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How museums have used their skills to adapt to the corona crisis

How museums have used their skills to adapt to the corona crisis

According to the recent UNESCO report “Museums around the world in the face of COVID 19”, 90% of museums, globally, have been forced to close their doors during the corona crisis and more than 10% may never reopen. Most cultural professionals have been forced to work from home and many have adapted their traditional roles to support different departments and functional areas of expertise. Faced with extremely challenging times, the management and staff of cultural institutions have been able to respond in rapid and creative ways to the social and cultural needs of their societies, taxing their professional skills. Museums and heritage institutions have experienced several changes during this process, many of the trends and new practices will remain after the crisis and management and staff will need to be ready to welcome those changes. Through this thought-provoking and stimulating period, NTG digital and socio-cultural skills have become even more prominent for museum and heritage professionals. This piece presents some of the most interesting initiatives developed by museums around the world during the lockdown period and the way professionals have responded to the challenges. It also presents some of the trends that will probably continue after the crisis.

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Learning in lock-down: online tourism education for teachers and students

It has been over three months since Covid-19 hit Europe and forced many countries to lock themselves down: large groups were not allowed anymore, #stayhome became the new normal and public transport and the streets have never been so empty. The tourism industry has been affected by many natural disasters, as well as political and economic turmoil, but when the whole world locked down due to the Coronavirus, many challenges were faced by European destinationsREAD MORE

Enjoying nature in a corona-proof way

In spring-like weather, people looking for recreation feel the increasing urge to go outside – what are the possibilities to prevent cyclists and hikers from meeting on the same paths? Key partner DSFT discovers the possibilities to enjoy nature in a corona-proof way.READ MORE

Skills sets in education and the tourism and hospitality industry in corona times

In this two series blog, the Next Tourism Generation (NTG) Consortium present their perspective on the impact of Covid-19  in terms of challenges related to skills development, how these may change and what the impacts may be on tourism sub-sectors during and after the crisis. Covid-19 has had a major impact on the tourism and hospitality industry. NTG consulted Consortium partners on the impact of Covid-19 on digital, green and social skills development and employability skills, including the challenges that the sub-sectors in tourism and hospitality are facing.READ MORE

Challenges and the importance of skills in tourism sub-sectors during and after Covid-19

In this two series blog, the Next Tourism Generation (NTG) Consortium present the communication of Impact of Covid-19 on skills development and employability in the tourism sector in terms of challenges related to skills development, how such challenges may change and what the impacts may be on tourism sub-sectors during and after the crisis. In this blog, NTG focuses on the importance of the development of skills and potential impacts on the sub-sectors during and after the Covid-19 crisis.READ MORE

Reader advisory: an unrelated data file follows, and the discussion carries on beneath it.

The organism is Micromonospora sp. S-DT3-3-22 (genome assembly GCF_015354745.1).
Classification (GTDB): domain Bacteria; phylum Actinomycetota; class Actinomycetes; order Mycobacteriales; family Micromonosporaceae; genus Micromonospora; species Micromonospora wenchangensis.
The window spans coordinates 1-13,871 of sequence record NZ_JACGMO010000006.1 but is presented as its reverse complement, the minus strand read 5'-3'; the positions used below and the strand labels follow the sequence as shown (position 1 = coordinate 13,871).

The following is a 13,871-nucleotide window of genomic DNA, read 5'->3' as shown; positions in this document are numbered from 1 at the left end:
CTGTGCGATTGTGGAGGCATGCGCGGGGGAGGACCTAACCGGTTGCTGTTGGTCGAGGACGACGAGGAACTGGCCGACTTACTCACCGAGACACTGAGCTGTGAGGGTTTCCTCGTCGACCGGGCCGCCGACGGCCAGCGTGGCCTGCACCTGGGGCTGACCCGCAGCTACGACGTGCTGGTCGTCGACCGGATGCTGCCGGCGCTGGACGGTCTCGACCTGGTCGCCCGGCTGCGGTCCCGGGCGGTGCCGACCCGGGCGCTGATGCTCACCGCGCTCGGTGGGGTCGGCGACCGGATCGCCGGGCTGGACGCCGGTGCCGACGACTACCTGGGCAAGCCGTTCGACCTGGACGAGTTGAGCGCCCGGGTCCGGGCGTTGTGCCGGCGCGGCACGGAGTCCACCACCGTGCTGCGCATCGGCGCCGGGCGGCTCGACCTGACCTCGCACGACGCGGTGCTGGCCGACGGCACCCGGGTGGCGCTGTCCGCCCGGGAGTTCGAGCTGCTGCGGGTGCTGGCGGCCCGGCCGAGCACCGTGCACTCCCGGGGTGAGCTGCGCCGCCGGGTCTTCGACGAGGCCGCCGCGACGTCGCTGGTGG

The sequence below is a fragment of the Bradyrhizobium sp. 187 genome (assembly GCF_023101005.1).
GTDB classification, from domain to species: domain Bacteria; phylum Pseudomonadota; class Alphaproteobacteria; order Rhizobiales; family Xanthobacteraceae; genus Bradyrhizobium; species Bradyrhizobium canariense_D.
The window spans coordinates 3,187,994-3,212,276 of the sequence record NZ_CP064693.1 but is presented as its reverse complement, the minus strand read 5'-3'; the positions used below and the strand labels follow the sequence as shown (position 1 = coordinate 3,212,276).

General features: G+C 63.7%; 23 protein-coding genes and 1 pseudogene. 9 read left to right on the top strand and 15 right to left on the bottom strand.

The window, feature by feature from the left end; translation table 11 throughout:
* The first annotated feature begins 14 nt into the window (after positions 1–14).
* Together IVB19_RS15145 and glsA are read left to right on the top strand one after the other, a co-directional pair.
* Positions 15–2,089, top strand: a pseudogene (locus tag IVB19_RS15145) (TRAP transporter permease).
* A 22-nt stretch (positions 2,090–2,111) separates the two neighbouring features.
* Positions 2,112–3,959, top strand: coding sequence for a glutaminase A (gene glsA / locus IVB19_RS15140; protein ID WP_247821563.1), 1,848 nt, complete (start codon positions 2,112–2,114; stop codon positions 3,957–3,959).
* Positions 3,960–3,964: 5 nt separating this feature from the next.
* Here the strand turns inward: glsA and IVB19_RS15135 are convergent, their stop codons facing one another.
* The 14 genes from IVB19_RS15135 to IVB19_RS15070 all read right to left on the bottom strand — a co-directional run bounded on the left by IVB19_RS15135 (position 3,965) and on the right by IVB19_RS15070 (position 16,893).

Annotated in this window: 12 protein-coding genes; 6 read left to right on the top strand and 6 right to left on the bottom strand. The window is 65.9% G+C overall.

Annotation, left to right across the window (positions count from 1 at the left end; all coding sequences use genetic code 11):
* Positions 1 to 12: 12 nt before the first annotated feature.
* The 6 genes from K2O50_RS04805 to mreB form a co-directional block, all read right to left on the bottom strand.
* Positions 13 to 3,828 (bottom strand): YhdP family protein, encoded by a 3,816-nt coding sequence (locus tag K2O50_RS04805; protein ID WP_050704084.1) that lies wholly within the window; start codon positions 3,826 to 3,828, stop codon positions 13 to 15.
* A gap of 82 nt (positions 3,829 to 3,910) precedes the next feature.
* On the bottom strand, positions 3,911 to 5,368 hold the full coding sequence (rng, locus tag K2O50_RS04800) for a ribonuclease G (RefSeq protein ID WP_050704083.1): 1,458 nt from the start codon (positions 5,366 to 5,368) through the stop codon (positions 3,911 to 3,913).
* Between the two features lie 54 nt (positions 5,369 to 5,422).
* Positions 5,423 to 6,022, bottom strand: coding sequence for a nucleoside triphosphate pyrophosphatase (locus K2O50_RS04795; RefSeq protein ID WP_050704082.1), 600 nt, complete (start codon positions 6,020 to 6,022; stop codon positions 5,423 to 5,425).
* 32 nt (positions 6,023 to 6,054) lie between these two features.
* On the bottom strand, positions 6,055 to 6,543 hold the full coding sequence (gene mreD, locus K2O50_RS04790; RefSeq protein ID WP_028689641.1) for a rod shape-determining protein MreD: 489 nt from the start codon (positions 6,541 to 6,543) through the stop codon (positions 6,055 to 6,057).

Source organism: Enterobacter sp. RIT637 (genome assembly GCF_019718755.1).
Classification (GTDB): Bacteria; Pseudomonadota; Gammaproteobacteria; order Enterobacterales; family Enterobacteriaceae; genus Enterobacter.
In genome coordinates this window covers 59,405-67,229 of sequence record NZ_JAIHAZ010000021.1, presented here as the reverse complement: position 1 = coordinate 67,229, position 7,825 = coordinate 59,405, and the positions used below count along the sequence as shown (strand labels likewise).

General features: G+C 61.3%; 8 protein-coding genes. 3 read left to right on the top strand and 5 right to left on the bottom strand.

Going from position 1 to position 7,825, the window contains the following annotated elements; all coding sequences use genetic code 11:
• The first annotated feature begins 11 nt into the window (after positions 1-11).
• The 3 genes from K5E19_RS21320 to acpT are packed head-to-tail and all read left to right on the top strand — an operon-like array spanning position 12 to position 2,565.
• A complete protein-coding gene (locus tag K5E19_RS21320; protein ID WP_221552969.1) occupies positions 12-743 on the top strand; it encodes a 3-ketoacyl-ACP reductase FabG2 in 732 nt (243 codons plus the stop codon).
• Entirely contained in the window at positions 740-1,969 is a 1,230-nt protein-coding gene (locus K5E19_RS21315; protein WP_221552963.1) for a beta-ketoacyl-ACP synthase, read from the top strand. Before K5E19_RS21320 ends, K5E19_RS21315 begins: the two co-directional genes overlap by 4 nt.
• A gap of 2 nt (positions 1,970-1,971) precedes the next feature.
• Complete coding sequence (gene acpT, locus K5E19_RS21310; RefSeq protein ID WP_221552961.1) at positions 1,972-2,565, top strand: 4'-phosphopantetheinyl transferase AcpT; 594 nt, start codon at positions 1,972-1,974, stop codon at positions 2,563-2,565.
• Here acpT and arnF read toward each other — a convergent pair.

VR in Tourism

The future of accessible tourism experiences with VR

VR is popular within the gaming industry, but its uses in other industries are slowly being discovered. The concept of virtual reality (VR) has been around since 1929 and was mainly used by pilots and the military. Major growth of VR for the tourism and travel industry is still expected but this innovation needs a more social approach. The Next Tourism Generation spoke with Freek Teunen, a Dutch pioneer, about VR and applying VR to make a more socially inclusive travel industry. With seven years of experience, Freek is a real VR expert. Two years ago, he helped launch the world’s first social VR experience at a theme park to make a family attraction accessible for disabled visitors.READ MORE

To App or not to App

Using mobile applications in destination marketing for small cities and remote destinations

There are thousands of tourist destinations around the world, from small tourist attractions to entire countries, from capitals to remote villages. Arguably, the most important quality of any tourist destination and all of its stakeholders is whether it is successful or not i.e., whether it accumulates more economic benefits than economic costs (Robinson, et.al, 2013). It is a fact that successful destinations are not only marketed in a modern, innovative and creative way, but also managed in the same manner (Morrison, 2013). Nowadays, efficient destination management and marketing requires more diverse skills in order to address the high competition and stand out from the rest. The proper usage and integration of modern technologies are one of the most important tools in this process. Therefore, the development of digital skills becomes crucial for successful destination management organisations (DMOs).READ MORE